I believe that Dravidian languages were spoken in India when the Indo-Aryans invaded the region. The Proto-Indo-Aryan (Kaska/Mitanni/Hatti) speakers were probably descendents of the Kushites who formerly lived in Anatolia. Since Dravidians speakers also belonged to the Kushite Dwipa, like the Proto-Indo-Aryans it is only natural that the languages are related.
The relationship between the Dravidian languages and Prakritic languages is much more complicated than the ideas presented by Bh Krishnamurti. Krishnamurti argues that there were many Dravidians in India when the Indo-Aryans arrived; and that as a result Dravidian influenced the Indo-Aryan languages through the introduction of lexical items and (grammatical) structural features.
Due to early Dravidian settlement in Northern India there is a Dravidian substratum in Indo‑Aryan. There are Dravidian loans in the Rg Veda, even though Aryan recorders of this work were situated in the Punjab which occupied around this time by the BRW Dravidians.
There are islands of Dravidian speakers in Afghanistan, Iran and Pakistan. There are over 300,000 Brahui speakers in Qualat, Hairpur and Hyderabad districts of Pakistan. There are an additional 40,000 Brahui in Emeneau and Burrow (1962) found 500 Dravidian loan words in Sanskrit. In addition, Indo-Aryan illustrates a widespread structural borrowing from Dravidian in addition to 700 lexical loans (Kuiper 1967; Southward 1977; Winters 1989).
Iran and several thousand along the southern border of Russia and Yugoslavia. (ISDL 1983:227)
Emeneau and Burrow (1962) have found 500 Dravidian loan words in Sanskrit. the number of Dravidian loans in Indo‑Aryan is expected to reach 750.
There are numerous examples of Indo‑Aryan structural borrowings from Dravidian. For example, the Bengali and Oriya plural suffix ‑ra is analogous to the Tamil plural suffix ‑ar. Both of these suffixes are restricted to names of intelligent beings. (Chatterji 1970:173) Oriya borrowed the ‑gura plural suffix from the Dravidians. (Mahapatra 1983:67) Some researchers believe that the syntax of the Indo‑Aryan languages is ambivalent because of the Dravidian influence on these languages. As a result, they represent both SOV and SVO traits. If my theory is correct the relationship between Indo-Aryan and Dravidian languages is not the result of borrowing, it is due to the fact that the ancestors of the Vangi, Odri and Maharastri were descendents of the Kushite Anatolians.
In conclusion,the relationship between indo-Aryan and Dravidian languages are not the result, purely of contact with Dravidian speakers in India. These languages are related because the speakers of these languages formerly belonged to the C-Group or Kushite people of the region called Kusha Dwipa in the Sankritic text.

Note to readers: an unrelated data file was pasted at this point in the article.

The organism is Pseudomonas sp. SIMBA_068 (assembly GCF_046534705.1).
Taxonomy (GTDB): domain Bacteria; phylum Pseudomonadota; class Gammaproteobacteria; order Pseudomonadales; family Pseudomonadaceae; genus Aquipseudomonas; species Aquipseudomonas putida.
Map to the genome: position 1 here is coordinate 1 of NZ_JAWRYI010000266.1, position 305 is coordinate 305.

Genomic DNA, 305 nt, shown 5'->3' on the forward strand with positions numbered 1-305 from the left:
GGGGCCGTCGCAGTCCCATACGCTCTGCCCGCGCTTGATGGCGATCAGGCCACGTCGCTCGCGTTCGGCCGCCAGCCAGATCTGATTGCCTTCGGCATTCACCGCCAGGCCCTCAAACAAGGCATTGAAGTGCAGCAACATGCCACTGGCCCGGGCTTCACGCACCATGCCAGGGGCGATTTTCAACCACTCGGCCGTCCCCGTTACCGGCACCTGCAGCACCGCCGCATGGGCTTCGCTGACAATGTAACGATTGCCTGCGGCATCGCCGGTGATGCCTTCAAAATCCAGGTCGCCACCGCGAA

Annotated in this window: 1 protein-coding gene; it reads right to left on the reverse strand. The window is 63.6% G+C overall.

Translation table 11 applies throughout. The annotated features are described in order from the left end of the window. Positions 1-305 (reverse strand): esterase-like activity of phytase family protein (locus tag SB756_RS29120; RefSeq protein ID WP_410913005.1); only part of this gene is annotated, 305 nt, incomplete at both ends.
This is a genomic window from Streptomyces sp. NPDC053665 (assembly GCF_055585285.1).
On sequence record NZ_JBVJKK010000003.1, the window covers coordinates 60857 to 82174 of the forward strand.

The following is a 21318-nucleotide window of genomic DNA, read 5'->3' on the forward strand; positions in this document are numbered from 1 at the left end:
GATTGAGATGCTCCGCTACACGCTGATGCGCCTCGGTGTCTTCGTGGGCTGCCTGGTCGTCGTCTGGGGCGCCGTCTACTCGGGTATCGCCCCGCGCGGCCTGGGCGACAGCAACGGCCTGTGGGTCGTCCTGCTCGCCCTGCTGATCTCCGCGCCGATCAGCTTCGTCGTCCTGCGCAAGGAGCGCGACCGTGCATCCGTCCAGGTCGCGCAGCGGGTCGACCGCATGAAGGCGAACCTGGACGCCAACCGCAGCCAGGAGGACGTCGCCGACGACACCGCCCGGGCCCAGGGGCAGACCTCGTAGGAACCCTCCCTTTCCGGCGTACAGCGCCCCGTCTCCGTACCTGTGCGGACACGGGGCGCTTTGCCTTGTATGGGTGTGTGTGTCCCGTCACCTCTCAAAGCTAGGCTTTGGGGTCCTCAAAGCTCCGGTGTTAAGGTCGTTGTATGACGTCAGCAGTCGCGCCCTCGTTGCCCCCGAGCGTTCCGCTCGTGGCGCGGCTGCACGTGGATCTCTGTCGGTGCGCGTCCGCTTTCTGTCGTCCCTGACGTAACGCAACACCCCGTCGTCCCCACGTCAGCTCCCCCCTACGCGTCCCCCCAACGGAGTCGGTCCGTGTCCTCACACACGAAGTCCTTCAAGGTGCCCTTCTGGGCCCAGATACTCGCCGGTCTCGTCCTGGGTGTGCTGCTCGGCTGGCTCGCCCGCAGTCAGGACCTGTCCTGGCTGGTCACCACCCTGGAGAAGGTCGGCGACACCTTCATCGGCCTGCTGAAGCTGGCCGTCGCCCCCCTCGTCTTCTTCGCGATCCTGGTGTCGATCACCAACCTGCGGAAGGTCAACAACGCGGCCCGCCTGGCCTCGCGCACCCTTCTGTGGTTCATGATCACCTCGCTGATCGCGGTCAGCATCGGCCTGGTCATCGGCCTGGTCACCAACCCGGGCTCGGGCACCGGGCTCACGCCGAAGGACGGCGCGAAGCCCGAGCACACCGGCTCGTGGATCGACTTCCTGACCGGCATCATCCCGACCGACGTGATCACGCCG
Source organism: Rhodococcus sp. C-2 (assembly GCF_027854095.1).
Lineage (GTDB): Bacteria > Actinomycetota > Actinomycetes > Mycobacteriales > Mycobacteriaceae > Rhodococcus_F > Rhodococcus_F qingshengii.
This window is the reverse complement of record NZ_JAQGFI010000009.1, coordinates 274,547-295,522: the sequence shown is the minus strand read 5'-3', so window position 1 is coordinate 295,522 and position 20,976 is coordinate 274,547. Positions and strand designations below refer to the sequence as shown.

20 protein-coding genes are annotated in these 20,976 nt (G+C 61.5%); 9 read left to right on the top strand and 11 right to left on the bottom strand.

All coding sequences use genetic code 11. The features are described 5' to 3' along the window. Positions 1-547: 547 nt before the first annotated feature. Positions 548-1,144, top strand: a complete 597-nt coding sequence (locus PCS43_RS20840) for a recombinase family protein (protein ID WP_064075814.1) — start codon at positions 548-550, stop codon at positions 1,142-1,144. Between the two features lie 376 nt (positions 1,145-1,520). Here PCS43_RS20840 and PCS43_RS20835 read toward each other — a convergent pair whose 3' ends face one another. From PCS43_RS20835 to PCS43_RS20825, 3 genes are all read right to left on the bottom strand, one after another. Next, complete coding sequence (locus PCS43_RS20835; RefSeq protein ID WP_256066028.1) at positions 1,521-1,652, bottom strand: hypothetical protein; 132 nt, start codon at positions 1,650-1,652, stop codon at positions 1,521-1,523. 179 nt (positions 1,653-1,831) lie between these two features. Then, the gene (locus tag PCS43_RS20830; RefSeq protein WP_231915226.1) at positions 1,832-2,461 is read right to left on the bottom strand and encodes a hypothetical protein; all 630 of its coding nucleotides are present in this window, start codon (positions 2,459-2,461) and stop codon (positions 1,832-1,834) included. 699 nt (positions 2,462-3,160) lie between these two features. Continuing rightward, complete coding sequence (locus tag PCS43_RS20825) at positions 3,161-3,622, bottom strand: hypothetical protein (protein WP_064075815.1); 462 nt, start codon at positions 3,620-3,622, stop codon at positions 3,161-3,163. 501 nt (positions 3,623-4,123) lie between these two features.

I believe that after the Hittites defeated the Hatti and Kaska and other peoples belonging to the Hurrian and Mitanni kingdoms, these people were uprooted and forced into Iran. The lost of Anatolia to the Hittites, probably forced these people to become nomads.
In Iran the Hatti, Kaska and Mitanni probably formed a significant portion of the Proto-Indo-Aryan population. Here they may have met Iranian speaking people,who may have practiced a hunter-gatherer existence, that adopted aspects of their Kushite culture , especially the religion and use of Mitanni religious terms and chariot culture. Joining forces with the Indo-Aryan (Mitannian-Hurrian-Kaska-Hatti) exiles they probably attacked Dravidian and Austronesian speaking people in India who lived in walled cities. The Austronesian and Dravidian people probably came in intimate contact during the Xia and Shang periods of China.
I have to reject the Afghanistan origin for the Indo-Aryan speaking people because the cultures there in ancient times show no affinity to Indo-European civilization. Given the Austronesian and Dravidian elements in Sanskrit and etc., I would have to date the expansion of the Indo-Aryan people sometime after 800 BC, across Iran, down into India.
This would explain why "the Vedic and Avestan mantras are not carbon copies of each other", they may have had a similar genesis, but they were nativised by different groups of Indic and Iranian speakers after the settlement of nomadic Hurrian, Kaska, Hatti and Mitanni people in Iran.
If this theory is correct the Kaska, Mittani and etc., were probably the ancestors of Prakrit speaking tribes of the Vangi, Odri and Maharastri.This view is supported by the relationship between Indo-Aryan and Mittani. H.H. Hock in Language History, Language Change, and Language Relationship , noted that Mittani “words contained in these passages are phonetically closer to the earliest attested Indo-Aryan than to Old Iranian” (p. 62).